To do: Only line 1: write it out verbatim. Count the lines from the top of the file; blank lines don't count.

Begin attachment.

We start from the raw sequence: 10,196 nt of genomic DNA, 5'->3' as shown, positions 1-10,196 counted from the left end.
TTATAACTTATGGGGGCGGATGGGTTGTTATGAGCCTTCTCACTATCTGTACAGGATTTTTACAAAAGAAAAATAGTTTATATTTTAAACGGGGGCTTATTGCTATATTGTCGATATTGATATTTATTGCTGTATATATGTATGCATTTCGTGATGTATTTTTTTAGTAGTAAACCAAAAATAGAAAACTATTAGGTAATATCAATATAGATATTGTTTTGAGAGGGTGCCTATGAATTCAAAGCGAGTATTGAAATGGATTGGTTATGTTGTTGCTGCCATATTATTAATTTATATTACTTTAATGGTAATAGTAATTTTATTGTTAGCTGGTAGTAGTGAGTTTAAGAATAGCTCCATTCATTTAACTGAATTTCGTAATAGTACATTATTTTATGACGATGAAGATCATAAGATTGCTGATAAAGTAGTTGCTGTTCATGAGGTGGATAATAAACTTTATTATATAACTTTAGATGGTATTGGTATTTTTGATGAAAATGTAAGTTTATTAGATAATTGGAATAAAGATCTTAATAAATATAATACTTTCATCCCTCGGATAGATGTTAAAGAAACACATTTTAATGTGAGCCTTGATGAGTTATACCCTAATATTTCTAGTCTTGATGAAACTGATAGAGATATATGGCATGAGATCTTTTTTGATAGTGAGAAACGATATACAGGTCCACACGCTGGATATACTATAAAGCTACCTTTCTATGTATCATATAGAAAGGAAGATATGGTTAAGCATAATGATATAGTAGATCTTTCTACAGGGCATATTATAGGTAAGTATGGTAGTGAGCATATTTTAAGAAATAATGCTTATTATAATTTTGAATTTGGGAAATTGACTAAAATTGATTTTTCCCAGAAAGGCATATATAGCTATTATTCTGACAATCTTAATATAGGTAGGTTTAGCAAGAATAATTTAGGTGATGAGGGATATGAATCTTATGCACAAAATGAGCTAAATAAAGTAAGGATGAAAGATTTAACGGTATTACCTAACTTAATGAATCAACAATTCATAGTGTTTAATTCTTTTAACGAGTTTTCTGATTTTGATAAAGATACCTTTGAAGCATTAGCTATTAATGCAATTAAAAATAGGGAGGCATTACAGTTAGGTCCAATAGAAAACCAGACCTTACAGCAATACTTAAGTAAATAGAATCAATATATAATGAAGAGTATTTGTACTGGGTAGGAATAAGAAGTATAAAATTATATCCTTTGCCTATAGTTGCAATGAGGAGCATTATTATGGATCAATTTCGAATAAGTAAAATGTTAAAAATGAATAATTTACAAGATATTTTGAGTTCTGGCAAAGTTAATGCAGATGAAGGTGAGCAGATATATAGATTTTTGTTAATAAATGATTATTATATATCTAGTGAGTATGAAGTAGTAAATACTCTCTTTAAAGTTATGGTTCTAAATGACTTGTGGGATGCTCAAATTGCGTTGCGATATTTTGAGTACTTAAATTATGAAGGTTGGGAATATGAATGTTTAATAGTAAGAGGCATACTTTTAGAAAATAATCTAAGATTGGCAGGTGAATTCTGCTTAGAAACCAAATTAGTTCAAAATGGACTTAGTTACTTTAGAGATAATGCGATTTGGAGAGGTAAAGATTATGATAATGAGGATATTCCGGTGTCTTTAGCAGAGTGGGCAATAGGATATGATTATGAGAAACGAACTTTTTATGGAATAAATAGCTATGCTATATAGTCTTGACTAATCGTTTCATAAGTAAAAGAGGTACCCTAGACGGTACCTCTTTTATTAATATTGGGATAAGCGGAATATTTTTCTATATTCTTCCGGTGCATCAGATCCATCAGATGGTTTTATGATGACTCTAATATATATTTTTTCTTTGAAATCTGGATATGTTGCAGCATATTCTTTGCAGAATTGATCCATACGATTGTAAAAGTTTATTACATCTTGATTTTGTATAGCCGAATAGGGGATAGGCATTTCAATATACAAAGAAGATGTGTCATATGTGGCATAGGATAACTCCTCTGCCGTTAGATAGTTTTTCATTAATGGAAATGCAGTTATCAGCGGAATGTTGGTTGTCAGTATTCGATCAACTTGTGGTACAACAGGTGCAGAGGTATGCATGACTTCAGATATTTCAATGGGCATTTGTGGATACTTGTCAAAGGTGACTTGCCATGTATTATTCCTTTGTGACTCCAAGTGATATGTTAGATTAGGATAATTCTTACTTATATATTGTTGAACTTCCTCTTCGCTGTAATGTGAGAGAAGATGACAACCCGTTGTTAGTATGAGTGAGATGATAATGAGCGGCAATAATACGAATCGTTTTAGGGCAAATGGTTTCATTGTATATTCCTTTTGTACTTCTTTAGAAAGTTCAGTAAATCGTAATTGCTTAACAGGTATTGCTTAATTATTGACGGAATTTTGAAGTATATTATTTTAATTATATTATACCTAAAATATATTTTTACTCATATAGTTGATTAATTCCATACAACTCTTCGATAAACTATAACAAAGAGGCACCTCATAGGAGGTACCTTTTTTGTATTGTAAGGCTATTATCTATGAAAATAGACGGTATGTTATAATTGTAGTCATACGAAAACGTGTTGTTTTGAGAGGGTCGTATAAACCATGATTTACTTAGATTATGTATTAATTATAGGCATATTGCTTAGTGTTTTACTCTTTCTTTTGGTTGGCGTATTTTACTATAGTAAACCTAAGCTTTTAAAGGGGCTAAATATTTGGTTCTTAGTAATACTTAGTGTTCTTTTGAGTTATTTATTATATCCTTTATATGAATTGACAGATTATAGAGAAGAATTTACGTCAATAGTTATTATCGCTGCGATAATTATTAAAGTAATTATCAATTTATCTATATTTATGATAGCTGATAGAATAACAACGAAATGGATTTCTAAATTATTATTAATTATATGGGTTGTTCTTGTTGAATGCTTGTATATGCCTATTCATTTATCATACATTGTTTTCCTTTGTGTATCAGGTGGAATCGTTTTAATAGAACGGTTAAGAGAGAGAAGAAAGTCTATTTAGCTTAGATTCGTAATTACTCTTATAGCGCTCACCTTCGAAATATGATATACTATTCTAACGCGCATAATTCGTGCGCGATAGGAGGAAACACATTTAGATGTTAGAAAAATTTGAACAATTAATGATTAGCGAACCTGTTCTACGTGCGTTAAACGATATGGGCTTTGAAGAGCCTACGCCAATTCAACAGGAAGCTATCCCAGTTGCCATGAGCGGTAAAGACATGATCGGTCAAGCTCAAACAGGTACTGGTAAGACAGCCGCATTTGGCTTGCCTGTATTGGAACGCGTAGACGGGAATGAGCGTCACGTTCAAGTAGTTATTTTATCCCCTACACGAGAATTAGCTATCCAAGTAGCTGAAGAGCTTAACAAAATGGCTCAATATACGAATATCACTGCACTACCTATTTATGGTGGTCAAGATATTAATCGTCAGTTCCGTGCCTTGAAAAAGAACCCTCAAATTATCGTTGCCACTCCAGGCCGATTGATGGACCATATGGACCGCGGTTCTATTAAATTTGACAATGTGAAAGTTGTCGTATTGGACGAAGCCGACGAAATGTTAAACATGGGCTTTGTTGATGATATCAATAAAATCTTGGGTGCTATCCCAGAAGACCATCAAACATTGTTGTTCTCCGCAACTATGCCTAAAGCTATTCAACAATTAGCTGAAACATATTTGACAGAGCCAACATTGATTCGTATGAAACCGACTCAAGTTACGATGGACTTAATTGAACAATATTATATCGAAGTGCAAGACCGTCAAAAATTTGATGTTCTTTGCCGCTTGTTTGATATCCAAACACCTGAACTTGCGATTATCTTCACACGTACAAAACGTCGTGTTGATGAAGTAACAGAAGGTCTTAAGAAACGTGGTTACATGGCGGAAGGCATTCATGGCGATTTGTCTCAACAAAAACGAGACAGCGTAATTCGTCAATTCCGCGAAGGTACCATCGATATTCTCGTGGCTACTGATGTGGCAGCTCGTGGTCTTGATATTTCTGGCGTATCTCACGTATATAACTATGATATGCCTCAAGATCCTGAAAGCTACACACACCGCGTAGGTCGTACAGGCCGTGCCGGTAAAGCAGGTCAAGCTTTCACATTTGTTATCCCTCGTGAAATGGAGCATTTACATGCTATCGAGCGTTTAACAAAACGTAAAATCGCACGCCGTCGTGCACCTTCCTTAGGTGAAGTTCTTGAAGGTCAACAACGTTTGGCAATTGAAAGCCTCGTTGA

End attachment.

We start from the raw sequence: 10,196 nt of genomic DNA, 5'->3' as shown, positions 1-10,196 counted from the left end.